I’ve been working on web applications for a long time, and over the years I’ve developed a specific approach to structuring web application code. In the past few years, this has been strongly influenced by REST concepts.

My approach leads me to make use of some existing concepts, like cookies and sessions, in an idiosyncratic way. Sometimes in discussions about web application I’ll refer to these idiosyncrasies, but seen in isolation they may make no sense to anyone but me.

This entry will attempt to explain both my philosophical approach, and the practical consequences of that approach. This will not be a start-to-finish guide to building a web app (not even close).

Each Action Does One Thing

In this context, an action is a Catalyst action. In non-Catalyst speak, it’s a method that handles the response for a request. With REST, a request is identified by both its URI and its method, so we distinguish between a GET and POST to the same URI.

So what is one thing? That one thing can be one or more related database changes, some other non-database task (sending an email), or generating output for the client (HTML or something else).

An importance consequence of this “one thing” rule is that an action can either change some state on the server or return data to the client. An action never does both (ignoring side effects like logging or stats tracking). For a browser, this means that all non-GET requests are followed by a redirect to a GET.

I cannot abide an application that receives a POST, updates the database, and then returns some HTML. Inevitably, this produces crufty code filled with conditionals.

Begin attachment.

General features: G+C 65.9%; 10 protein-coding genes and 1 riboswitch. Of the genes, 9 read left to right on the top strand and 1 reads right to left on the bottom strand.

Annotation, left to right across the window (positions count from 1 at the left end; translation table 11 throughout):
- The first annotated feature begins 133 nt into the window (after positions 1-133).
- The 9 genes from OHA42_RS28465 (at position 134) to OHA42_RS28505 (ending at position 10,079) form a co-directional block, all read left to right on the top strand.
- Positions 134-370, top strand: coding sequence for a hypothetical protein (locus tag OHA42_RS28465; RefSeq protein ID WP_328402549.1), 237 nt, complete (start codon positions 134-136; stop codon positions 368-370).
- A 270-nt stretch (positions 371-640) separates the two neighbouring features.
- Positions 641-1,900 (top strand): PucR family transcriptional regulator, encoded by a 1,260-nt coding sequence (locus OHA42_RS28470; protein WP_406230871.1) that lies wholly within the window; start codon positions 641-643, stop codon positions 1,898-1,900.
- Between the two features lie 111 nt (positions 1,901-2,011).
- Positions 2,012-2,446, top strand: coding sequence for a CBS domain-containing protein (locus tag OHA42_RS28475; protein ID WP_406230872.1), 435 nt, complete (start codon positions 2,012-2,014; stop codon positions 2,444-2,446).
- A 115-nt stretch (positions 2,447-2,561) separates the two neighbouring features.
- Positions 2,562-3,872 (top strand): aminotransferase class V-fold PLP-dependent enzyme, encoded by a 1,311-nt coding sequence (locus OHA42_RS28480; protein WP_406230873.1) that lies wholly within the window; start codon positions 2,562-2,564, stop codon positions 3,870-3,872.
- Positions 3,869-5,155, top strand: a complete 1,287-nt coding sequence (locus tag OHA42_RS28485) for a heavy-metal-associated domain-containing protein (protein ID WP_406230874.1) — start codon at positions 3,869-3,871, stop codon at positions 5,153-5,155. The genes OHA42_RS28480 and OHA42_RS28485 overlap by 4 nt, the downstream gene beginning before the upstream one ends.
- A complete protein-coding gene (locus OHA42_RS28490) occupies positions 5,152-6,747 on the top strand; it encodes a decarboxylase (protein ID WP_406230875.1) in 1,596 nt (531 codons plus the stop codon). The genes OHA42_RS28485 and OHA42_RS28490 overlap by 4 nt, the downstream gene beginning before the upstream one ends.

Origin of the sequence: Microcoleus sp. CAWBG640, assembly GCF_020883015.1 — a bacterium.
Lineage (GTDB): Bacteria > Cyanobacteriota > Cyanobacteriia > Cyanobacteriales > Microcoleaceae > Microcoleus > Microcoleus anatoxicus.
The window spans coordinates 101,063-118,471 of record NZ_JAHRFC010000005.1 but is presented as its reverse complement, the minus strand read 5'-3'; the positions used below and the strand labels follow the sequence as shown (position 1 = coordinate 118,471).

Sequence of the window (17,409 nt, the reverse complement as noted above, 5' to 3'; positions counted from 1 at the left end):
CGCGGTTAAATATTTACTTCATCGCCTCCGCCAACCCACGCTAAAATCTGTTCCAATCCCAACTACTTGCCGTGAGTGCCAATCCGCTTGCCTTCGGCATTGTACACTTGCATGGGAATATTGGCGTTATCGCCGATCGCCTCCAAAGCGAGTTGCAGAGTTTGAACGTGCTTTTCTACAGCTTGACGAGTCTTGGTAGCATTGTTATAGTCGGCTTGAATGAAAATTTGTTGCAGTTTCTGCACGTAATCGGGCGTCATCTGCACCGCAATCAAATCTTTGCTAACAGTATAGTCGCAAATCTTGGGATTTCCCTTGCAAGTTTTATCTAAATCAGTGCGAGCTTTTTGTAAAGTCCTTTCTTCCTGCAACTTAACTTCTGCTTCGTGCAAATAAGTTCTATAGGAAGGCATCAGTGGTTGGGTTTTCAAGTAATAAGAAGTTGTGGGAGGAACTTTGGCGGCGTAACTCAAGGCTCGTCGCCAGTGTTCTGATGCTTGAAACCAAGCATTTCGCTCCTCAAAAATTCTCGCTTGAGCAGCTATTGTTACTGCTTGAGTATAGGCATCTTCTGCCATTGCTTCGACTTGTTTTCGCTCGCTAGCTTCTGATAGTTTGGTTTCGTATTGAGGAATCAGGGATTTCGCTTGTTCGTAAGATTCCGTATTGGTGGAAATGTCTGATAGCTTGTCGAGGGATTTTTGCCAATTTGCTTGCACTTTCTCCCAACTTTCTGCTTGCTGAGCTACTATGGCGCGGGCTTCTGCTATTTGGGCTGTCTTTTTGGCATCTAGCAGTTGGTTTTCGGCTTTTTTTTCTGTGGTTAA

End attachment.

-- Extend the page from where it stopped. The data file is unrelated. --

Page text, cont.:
The worst examples of this are applications that have a single URI that displays a form, and then on a successful form submission display a different page at the same URI. This is a huge violation of REST, and makes the code even more crufty with conditionals.

I think the main reason people like to combine POST/PUT/DELETE handling and HTML generation is to make it easier to give feedback to the user. If the submission is unsuccessful, we want to show the same form to the user with some error messages (“password is required”). When the submisson is successful we want to give them feedback about that (“your comment has been accepted and is pending review”).

Of course, providing clear feedback to users is absolutely crucial in building a usable application, but we can have our RESTful, well-designed cake and eat it too.

RESTful, Minimal Sessions

Contrary to some of what you might read online, you can have sessions with REST. The key is that the URI must describe the whole item being requested, including the session. That means putting the session in the URI.

But putting sessions in the URI has all sorts of well-known problems. First, it makes for ugly URIs. Second, it means you have to carry that session URI throughout the application. Third, it makes session-jacking much easier.

The second problem is easy to address. Just don’t carry the session URI throughout the application! A properly built web application does not need a session for every request. If you just use the session to carry a response to a POST/PUT/DELETE, you can limit the scope of the session. I only need to include a session in the URI as part of a redirect, so my HTML pages never include links with a session.

To that end, I keep my sessions extremely minimal. There are only three things I put in a session:

  1. Error messages – these can be either general messages like “you don’t have access to edit comments” or specific to a form field like “this is not a valid email address”.
  2. Feedback messages – “your comment has been submitted for review”
  3. Form data – when a form submission results in an error, you show the form to the user again, and always make sure to repopulate it with the data they submitted.

All of this data shares the quality of being transient. It only needs to be used on a single URI. Once the user leaves the page in question, we no longer need the session.

This helps address the ugly URI problem. Most URIs just don’t have a session, so we limit the scope of our ugliness.

This also helps address the session-jacking problem. Again, the data is transient, and is only needed on one page. Since I don’t store authentication information in the session, you still need to authenticate to see the relevant page. This means that if the user gives the URI with a session to someone else, it doesn’t matter.